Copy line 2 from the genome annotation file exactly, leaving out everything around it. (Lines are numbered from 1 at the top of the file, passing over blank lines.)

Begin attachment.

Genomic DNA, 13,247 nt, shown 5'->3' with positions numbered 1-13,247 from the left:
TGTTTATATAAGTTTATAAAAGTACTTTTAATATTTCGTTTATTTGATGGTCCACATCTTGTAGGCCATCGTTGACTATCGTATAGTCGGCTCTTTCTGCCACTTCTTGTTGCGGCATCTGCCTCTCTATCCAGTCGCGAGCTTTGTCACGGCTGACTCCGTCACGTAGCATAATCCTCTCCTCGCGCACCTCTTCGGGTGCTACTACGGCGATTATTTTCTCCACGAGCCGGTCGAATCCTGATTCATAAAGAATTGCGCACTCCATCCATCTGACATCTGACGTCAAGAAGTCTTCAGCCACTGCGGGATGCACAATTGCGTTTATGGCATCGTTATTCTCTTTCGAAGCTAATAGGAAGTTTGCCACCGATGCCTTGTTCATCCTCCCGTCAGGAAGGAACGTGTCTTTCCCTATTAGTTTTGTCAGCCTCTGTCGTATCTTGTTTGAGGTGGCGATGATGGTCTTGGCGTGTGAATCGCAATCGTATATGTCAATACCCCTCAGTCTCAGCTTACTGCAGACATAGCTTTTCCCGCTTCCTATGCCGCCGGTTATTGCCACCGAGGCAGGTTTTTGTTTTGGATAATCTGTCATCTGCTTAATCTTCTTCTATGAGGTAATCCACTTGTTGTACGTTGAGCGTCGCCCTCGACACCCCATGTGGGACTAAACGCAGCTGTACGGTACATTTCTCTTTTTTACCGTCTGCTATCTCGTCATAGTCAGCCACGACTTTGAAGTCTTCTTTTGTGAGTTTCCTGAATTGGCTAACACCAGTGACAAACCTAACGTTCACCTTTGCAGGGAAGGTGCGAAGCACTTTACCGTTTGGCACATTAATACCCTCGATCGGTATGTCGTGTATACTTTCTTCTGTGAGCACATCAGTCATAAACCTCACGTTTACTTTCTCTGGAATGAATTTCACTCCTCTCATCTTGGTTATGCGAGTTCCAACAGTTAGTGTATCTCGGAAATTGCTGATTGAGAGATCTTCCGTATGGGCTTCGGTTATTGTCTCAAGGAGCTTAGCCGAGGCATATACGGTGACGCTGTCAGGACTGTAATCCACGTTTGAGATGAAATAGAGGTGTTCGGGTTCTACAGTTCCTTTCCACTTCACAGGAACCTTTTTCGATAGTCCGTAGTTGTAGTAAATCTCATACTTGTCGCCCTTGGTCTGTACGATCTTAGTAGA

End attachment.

TGTTTATATAAGTTTATAAAAGTACTTTTAATATTTCGTTTATTTGATGGTCCACATCTTGTAGGCCATCGTTGACTATCGTATAGTCGGCTCTTTCTGCCACTTCTTGTTGCGGCATCTGCCTCTCTATCCAGTCGCGAGCTTTGTCACGGCTGACTCCGTCACGTAGCATAATCCTCTCCTCGCGCACCTCTTCGGGTGCTACTACGGCGATTATTTTCTCCACGAGCCGGTCGAATCCTGATTCATAAAGAATTGCGCACTCCATCCATCTGACATCTGACGTCAAGAAGTCTTCAGCCACTGCGGGATGCACAATTGCGTTTATGGCATCGTTATTCTCTTTCGAAGCTAATAGGAAGTTTGCCACCGATGCCTTGTTCATCCTCCCGTCAGGAAGGAACGTGTCTTTCCCTATTAGTTTTGTCAGCCTCTGTCGTATCTTGTTTGAGGTGGCGATGATGGTCTTGGCGTGTGAATCGCAATCGTATATGTCAATACCCCTCAGTCTCAGCTTACTGCAGACATAGCTTTTCCCGCTTCCTATGCCGCCGGTTATTGCCACCGAGGCAGGTTTTTGTTTTGGATAATCTGTCATCTGCTTAATCTTCTTCTATGAGGTAATCCACTTGTTGTACGTTGAGCGTCGCCCTCGACACCCCATGTGGGACTAAACGCAGCTGTACGGTACATTTCTCTTTTTTACCGTCTGCTATCTCGTCATAGTCAGCCACGACTTTGAAGTCTTCTTTTGTGAGTTTCCTGAATTGGCTAACACCAGTGACAAACCTAACGTTCACCTTTGCAGGGAAGGTGCGAAGCACTTTACCGTTTGGCACATTAATACCCTCGATCGGTATGTCGTGTATACTTTCTTCTGTGAGCACATCAGTCATAAACCTCACGTTTACTTTCTCTGGAATGAATTTCACTCCTCTCATCTTGGTTATGCGAGTTCCAACAGTTAGTGTATCTCGGAAATTGCTGATTGAGAGATCTTCCGTATGGGCTTCGGTTATTGTCTCAAGGAGCTTAGCCGAGGCATATACGGTGACGCTGTCAGGACTGTAATCCACGTTTGAGATGAAATAGAGGTGTTCGGGTTCTACAGTTCCTTTCCACTTCACAGGAACCTTTTTCGATAGTCCGTAGTTGTAGTAAATCTCATACTTGTCGCCCTTGGTCTGTACGATCTTAGTAGA